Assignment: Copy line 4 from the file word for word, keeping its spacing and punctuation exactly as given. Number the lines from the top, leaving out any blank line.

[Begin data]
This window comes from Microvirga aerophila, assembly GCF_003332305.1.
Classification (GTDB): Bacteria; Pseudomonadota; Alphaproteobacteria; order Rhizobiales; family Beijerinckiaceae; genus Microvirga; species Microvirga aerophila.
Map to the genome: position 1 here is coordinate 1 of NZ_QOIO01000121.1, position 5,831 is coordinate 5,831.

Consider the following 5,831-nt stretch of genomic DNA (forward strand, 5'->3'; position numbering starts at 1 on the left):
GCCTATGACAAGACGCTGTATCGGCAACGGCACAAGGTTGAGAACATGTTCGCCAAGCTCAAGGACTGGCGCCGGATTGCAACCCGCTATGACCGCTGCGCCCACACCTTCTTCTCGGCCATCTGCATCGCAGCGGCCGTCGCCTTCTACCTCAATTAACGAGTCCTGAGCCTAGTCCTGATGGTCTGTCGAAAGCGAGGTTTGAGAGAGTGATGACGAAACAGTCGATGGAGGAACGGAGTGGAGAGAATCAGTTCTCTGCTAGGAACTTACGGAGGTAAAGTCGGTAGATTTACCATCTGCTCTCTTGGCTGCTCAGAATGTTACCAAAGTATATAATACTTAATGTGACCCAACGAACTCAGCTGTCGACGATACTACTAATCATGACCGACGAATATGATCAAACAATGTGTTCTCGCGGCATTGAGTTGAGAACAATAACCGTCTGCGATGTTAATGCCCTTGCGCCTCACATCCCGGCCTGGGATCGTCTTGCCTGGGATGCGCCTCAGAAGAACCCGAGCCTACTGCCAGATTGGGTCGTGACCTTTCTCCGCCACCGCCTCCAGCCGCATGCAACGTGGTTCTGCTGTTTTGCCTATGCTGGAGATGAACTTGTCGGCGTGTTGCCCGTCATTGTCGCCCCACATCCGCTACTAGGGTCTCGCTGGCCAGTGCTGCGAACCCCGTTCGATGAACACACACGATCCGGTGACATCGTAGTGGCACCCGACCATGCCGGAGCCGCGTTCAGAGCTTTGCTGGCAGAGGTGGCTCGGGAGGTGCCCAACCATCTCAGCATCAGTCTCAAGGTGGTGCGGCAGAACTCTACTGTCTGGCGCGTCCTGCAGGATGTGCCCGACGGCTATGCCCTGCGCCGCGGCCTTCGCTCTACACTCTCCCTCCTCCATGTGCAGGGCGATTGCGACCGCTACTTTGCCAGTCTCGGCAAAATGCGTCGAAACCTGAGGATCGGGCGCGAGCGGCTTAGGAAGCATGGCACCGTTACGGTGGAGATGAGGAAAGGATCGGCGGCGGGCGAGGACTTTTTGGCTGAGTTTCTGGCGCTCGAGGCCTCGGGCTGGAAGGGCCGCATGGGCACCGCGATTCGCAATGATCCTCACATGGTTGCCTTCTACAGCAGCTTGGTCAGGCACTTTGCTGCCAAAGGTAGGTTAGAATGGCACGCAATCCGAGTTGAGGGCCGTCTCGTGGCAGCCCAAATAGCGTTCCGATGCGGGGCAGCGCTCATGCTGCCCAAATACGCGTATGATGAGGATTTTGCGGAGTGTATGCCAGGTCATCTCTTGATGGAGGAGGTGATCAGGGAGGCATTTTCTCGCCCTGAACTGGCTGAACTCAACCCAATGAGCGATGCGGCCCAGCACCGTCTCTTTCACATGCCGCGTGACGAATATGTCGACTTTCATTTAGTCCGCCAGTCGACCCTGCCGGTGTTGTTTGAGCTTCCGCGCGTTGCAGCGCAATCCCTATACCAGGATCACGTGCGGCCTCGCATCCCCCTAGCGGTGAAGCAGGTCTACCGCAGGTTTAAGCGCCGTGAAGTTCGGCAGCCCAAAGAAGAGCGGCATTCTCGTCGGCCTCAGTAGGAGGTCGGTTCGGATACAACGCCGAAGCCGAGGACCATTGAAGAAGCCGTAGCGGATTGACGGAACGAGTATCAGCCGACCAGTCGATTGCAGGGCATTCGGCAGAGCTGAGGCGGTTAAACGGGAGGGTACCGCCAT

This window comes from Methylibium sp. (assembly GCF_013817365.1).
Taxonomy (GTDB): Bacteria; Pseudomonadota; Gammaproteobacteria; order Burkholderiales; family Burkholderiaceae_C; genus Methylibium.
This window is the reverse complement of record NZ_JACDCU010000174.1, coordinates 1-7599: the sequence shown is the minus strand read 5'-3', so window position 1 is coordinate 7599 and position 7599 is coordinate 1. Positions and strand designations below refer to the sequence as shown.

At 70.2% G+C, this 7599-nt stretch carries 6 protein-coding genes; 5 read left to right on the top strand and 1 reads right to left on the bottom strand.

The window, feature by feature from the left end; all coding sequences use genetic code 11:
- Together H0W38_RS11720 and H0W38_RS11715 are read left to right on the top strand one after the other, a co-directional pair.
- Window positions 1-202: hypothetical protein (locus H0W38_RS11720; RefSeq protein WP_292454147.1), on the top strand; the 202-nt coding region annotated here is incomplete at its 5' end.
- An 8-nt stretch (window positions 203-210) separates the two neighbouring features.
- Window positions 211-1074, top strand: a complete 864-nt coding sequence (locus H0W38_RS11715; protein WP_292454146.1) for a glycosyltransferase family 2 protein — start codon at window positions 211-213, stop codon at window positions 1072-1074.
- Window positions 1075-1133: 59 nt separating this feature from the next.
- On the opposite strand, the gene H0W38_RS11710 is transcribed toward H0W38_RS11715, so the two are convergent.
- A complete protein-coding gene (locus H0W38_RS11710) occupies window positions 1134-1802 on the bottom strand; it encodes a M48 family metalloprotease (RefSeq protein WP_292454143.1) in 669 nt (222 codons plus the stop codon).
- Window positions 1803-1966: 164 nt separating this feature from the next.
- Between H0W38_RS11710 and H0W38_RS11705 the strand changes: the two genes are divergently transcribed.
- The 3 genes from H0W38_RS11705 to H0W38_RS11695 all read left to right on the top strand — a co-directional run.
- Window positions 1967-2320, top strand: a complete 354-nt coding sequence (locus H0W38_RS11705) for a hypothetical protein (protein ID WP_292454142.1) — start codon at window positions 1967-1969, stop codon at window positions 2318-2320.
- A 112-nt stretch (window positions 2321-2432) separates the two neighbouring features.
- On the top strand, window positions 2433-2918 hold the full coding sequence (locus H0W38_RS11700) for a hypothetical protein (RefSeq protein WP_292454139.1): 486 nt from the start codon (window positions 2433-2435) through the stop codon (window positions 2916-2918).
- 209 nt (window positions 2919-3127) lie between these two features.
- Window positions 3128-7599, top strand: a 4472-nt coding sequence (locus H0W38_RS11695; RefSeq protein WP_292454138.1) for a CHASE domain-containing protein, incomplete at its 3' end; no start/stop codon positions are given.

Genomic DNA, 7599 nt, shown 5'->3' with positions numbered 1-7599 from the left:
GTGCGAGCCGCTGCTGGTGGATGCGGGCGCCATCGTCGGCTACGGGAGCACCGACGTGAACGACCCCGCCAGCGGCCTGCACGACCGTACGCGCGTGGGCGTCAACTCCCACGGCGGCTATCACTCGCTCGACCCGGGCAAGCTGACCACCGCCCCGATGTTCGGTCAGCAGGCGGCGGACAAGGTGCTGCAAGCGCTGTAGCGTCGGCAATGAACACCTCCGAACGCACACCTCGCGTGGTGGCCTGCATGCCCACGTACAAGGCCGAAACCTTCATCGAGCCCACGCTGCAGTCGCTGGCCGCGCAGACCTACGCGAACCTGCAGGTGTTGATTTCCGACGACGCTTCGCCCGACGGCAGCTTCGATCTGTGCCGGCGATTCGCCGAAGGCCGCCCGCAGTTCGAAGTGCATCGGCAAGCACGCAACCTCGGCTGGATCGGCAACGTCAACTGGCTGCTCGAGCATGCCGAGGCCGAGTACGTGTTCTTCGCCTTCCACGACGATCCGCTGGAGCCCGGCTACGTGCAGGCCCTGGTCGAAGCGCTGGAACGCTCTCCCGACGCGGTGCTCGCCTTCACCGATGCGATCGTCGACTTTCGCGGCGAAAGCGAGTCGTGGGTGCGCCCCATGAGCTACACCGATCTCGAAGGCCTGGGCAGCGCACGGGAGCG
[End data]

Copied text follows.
Consider the following 5,831-nt stretch of genomic DNA (forward strand, 5'->3'; position numbering starts at 1 on the left):